The Vascones (singular Vasco, from Latin gens Vasconum) were a pre-Roman tribe who, at the arrival of the Romans on the 1st Century, inhabited a territory that spanned between the upper course of the Ebro river and the southern basin of the western Pyrenees, a region that coincides with present-day Navarre, western Aragon and northestern La Rioja, in the Iberian Peninsula. The Vascones were, most likely, the ancestors of the present-day Basques to whom they left their name.
Unlike the Aquitanians or Cantabrians, the Vascones seemed to have negotiated their status in the Roman Empire. In the Sertorian War, Pompey established his headquarters in their territory, founding Pompaelo. Romanization was rather intense in the area known as Ager Vasconum (the Ebro valley) but limited in the mountainous Saltus, where evidence of Roman civilization appears only in mining places, harbours, roads, and milestones, e.g. Oiasso. The territory was also important for Romans as a communication knot between northern Hispania and southwestern Gallia, who took good care to station detachments in different spots of the main communication lines.
The Vasconian area presents indications of upheaval (burnt villas, an abundance of mints to pay the garrisons) during the 4th and 5th centuries that have been linked by many historians to the Bagaudae rebellions against feudalization, but also to the depredations of migrating Germanic and Asian tribes—Vandals, Alans, Sueves, Visigoths, possibly Heruls—into Hispania.
Early Middle Ages
In AD 407 Vascon troops fought on the orders of Roman commanders Didimus and Verinianus, repelling an attack by Vandals, Alans and Suebi. In AD 409 the passage of the Germans and Sarmatians toward Hispania went unhindered. The Roman reaction to this invasion and unrest related to the Bagaudae was to give Aquitania and Tarraconensis to the Visigoths, in return for their services as allies by treaty (foederati). The Visigoths soon managed to expel the Vandals to Africa.
After chronicler Hydatius´s death in AD 469 no contemporary source exists reporting on the social and political situation in the Vasconias, as put by himself. At the beginning of the 4th century, Calagurris is still cited as a Vascon town. During the 5th and 6th century, the gap between town and the rural milieu widened, with the former falling much in decay. Since 581 and 587, chronicles start to mention Vascones again, this time hailing from the wilderness, as opposed to the towns that remain attached to Roman culture or under Germanic influence. By this time (7th to 8th centuries), Vascones were not confined to their ancient boundaries, but covered a much larger territory, from Álava in the west to the Loire River in the north. The island of Oléron, along with Ré, formed the Vacetae Insulae or the Vacetian Islands, according to the Cosmographia. where Vaceti are the Vascones by another name. The concept underlying the medieval naming Vascones points to a much wider reality than Strabo's former tribal definition, this time encompassing all Basque-speaking tribes.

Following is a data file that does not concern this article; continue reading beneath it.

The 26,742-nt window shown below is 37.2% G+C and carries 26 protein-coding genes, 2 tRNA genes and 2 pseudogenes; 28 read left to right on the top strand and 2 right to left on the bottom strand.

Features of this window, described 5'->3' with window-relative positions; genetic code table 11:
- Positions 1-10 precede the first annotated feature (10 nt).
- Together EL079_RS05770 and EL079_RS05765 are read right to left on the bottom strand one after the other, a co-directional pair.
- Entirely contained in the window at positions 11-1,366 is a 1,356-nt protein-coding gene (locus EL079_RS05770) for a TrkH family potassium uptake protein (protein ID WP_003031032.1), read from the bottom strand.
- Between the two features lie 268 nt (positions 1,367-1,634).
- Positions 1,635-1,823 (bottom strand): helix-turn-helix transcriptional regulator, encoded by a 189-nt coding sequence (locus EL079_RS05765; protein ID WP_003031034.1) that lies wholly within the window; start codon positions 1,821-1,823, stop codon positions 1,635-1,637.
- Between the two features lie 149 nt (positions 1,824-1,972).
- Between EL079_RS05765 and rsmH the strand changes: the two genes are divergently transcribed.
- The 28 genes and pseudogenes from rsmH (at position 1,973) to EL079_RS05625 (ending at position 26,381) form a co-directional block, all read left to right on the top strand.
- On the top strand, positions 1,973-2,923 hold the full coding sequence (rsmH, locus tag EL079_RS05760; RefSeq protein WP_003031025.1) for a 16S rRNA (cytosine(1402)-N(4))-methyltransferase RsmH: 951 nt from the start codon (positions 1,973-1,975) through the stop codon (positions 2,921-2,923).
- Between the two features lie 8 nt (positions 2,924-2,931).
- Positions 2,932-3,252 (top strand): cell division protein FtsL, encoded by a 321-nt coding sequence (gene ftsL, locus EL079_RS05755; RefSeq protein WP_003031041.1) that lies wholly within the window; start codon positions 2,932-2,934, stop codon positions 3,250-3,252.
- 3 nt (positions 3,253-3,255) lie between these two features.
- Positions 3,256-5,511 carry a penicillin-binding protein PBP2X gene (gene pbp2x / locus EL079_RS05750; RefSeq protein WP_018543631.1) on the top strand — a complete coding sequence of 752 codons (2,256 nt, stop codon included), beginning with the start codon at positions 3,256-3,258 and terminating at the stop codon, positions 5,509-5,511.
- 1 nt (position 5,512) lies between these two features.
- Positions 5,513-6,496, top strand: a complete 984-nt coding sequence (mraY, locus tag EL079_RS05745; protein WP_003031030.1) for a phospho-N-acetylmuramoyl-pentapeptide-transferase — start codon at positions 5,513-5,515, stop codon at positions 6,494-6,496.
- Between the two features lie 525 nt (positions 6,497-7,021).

The independent Vascones stabilised their first polity under the Merovingian Franks: the Duchy of Vasconia, whose borders to the south remained unclear. This duchy would eventually become Gascony. During the definite re-incorporation of Vasconia to the Frankish Kingdom after 769, Charlemagne destroyed the walls of Pamplona after a failed attempt to conquer Zaragoza, the Vascones annihilated his rearguard in the Battle of Roncevaux Pass in 778—referred as "wasconicam perfidiam" by Frankish chroniclers. Pamplona was later captured by the Cordovan emir Abd al-Rahman I (781), but taken over by the Franks in 806, who assigned its government to a pro-Frankish local Belasko ("al-Galashki"), probably a Basque hailing from present-day Gascony. Some decades later, in 824, a second battle of Roncevaux took place that led to the establishment of the Kingdom of Pamplona, founded with Eneko Arista as head of the new polity, presented by Arab sources as leader of the Vascones (al-Baskunisi). However, the 824 Carolingian expedition itself included two different columns made up of Frankish and Vascones (Gascons).
After the 9th century, the Vascones (Wascones, Guascones) come to be more closely identified in the records with the current territory of Gascony, at the time still a Basque-speaking territory but progressively being replaced by the new rising Romance language, Gascon.
- Vasco - Historia in the Spanish-language Auñamendi Encyclopedia.
- Classical authors such as Livy name cities as Calagurris, Cascantum and Graccurris as Vascon cities.
- Collins, Roger (1990). The Basques (2nd ed.). Oxford, UK: Basil Blackwell. pp. 53–56. ISBN 0631175652.
- Collins (1990), p. 51.
- Collins (1990), pp. 75-76.
- Caro Baroja, Julio (1985). Los vascones y sus vecinos. San Sebastian: Editorial Txertoa. p. 89. ISBN 84-7148-136-7.
- Collins (1990), p. 214.
- Collins (1990), p. 124-126.
- "Iñigo Iñiguez Arista". Auñamendi Entziklopedia. EuskoMedia Fundazioa. Retrieved 15 August 2013.
- Collins (1990), p. 139.
- Collins (1990), p. 179.
- Collins, Roger. "The Vaccaei, the Vaceti, and the rise of Vasconia." Studia Historica VI. Salamanca, 1988. Reprinted in Roger Collins, Law, Culture and Regionalism in Early Medieval Spain. Variorum, 1992. ISBN 0-86078-308-1.
- Collins, Roger (1990). The Basques. Oxford, UK: Basil Blackwell. ISBN 0-631-17565-2.
- Lewis, Archibald R. (1965). The Development of Southern French and Catalan Society, 718–1050. Austin: University of Texas Press.
- Sorauren, Mikel. Historia de Navarra, el Estado Vasco. Pamiela Ed., 1998. ISBN 84-7681-299-X.